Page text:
Devote yourselves to prayer, being watchful and thankful. – Colossians 4:2
Another sign of a successful church is it’s prayer life. The pattern that we find in the Early Church is that They prayed and prayed often. In Acts 4, Peter and John were in Prison. And while they were there, the Church Prayed. When the Leaders got in trouble, the Church called a Prayer Meeting. Not a Business Meeting to dismiss the leadership, but a Prayer Meeting to Pray for the Leaders. Now, I would love to hear of a church in the absence of its Pastor, calling a Meeting Just To Pray!
Charles Spurgeon, the 19th century London preacher, learned what it was to cooperate with God and see His power transform many thousands of people over several decades. People often travelled to his church to learn the secret of his success. When visitors would come to Spurgeon’s church he would take them to the basement prayer-room where people were always on their knees interceding. He called this prayer-room the powerhouse of the church. “If the engine room is out of action,” Spurgeon explains, “then the whole mill will grind to a halt. We cannot expect blessing if we do not ask.”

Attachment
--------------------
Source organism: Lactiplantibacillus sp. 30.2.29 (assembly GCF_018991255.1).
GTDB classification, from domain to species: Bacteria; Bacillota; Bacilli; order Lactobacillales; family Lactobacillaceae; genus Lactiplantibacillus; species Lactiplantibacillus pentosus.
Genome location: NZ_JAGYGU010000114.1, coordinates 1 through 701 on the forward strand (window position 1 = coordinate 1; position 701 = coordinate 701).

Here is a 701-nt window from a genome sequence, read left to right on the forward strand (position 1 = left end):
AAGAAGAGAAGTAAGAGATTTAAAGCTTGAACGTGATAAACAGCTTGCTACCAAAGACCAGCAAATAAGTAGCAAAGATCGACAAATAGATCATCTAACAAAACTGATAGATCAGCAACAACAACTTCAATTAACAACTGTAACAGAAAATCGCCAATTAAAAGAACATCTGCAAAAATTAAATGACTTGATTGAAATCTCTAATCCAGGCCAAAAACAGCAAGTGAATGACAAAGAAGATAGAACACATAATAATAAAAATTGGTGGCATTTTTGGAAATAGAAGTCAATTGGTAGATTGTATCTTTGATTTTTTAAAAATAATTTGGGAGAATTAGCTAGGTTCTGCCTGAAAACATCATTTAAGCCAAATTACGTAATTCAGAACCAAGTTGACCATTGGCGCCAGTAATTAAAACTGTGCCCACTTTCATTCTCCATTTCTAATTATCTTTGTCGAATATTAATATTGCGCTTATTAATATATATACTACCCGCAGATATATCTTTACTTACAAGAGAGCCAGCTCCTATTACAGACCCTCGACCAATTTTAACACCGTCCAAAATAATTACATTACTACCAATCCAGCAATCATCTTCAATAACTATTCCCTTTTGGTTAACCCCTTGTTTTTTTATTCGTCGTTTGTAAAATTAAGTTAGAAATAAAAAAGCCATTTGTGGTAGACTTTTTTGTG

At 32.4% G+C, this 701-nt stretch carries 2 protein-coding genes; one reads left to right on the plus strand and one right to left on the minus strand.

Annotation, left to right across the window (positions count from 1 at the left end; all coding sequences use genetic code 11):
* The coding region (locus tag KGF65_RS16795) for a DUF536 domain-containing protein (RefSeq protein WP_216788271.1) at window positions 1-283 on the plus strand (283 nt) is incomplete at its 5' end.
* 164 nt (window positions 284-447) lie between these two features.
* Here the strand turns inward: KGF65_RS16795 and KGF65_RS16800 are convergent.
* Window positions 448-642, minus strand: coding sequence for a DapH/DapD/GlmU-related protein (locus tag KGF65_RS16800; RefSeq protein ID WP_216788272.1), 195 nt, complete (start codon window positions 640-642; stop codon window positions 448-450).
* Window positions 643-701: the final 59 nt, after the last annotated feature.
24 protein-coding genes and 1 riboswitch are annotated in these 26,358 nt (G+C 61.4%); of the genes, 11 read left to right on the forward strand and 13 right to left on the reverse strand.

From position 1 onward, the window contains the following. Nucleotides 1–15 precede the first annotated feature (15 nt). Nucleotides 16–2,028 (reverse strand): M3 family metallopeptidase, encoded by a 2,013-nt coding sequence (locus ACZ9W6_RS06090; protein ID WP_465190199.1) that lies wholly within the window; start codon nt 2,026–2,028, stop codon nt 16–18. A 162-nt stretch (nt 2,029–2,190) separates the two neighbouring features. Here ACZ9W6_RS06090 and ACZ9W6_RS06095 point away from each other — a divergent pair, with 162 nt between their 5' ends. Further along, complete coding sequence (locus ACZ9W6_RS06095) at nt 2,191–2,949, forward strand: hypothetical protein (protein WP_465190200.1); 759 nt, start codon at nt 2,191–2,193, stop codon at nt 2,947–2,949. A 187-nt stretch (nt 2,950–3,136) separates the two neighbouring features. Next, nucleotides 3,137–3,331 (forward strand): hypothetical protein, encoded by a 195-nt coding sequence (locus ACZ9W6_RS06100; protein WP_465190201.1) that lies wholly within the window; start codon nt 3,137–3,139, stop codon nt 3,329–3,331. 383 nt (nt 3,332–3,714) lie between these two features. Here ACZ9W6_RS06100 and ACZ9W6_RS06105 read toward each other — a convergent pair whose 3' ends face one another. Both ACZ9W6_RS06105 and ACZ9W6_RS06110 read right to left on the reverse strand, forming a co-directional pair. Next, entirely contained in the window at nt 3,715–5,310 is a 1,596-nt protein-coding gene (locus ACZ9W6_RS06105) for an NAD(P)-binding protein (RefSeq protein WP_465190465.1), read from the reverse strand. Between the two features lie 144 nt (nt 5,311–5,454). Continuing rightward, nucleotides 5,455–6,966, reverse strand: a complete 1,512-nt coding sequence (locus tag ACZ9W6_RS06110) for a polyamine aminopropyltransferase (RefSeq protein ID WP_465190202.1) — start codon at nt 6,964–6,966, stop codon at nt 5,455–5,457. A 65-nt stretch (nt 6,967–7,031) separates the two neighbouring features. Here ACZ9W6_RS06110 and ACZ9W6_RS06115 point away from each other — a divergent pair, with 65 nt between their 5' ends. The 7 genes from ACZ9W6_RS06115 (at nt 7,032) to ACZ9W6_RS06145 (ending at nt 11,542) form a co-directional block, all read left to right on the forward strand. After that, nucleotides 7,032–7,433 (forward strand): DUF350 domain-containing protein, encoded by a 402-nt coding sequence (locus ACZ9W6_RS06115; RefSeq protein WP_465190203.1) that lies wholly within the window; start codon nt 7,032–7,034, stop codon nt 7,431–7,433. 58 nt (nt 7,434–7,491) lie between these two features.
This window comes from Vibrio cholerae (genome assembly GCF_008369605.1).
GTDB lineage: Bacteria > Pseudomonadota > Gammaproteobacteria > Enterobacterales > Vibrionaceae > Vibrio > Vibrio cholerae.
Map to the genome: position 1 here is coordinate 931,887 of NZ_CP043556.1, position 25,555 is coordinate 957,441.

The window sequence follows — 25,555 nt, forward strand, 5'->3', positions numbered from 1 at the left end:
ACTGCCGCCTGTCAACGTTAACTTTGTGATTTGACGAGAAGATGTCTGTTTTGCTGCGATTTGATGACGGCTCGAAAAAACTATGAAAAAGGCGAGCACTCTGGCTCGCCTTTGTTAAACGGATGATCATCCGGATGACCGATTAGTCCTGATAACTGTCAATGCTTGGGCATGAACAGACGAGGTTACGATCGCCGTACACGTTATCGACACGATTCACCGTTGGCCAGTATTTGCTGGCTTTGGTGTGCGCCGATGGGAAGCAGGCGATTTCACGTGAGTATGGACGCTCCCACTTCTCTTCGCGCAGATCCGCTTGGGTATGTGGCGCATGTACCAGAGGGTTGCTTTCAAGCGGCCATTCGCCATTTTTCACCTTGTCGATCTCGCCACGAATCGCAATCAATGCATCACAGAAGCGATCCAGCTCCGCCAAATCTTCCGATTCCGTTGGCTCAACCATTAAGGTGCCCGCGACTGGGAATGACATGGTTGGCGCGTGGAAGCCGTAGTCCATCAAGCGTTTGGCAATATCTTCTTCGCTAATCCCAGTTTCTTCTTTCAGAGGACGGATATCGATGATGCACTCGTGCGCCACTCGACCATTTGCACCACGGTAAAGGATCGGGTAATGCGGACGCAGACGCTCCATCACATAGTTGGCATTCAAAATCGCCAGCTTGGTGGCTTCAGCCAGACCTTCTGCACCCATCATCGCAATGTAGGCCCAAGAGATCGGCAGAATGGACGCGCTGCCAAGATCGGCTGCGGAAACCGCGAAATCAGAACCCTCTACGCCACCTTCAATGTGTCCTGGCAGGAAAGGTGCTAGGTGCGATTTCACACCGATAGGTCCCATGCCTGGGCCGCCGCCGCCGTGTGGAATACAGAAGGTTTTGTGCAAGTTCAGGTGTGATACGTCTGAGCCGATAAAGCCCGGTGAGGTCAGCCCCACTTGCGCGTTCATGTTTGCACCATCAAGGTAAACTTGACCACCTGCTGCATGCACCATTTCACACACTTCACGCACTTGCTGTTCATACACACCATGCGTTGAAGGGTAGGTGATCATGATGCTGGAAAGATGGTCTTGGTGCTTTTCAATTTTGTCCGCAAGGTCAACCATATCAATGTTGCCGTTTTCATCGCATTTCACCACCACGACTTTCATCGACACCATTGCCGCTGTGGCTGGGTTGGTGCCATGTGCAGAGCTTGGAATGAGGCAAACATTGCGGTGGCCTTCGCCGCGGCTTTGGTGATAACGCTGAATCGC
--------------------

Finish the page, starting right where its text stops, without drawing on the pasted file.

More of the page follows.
In Spurgeon’s eyes the prayer-meeting was the most important meeting of the week.” It is here many of us find ourselves in conflict with dear Mr. Spurgeon. We love our meetings for preaching and praising and yet sadly neglect those set aside for praying. One of Spurgeon’s greatest concerns was that his people learn to truly pray. “He taught his people to pray, doing so far more by his example than by any preaching. People heard him pray with such reality that they became ashamed of their own mere repetition of words.” Throughout his entire ministry many hearers remarked that they were moved by his preaching, but yet still more affected by his praying. D. L. Moody after his first visit to England, being asked upon his return to America, “Did you hear Spurgeon preach?” He replied, “Yes, but better still I heard him pray.”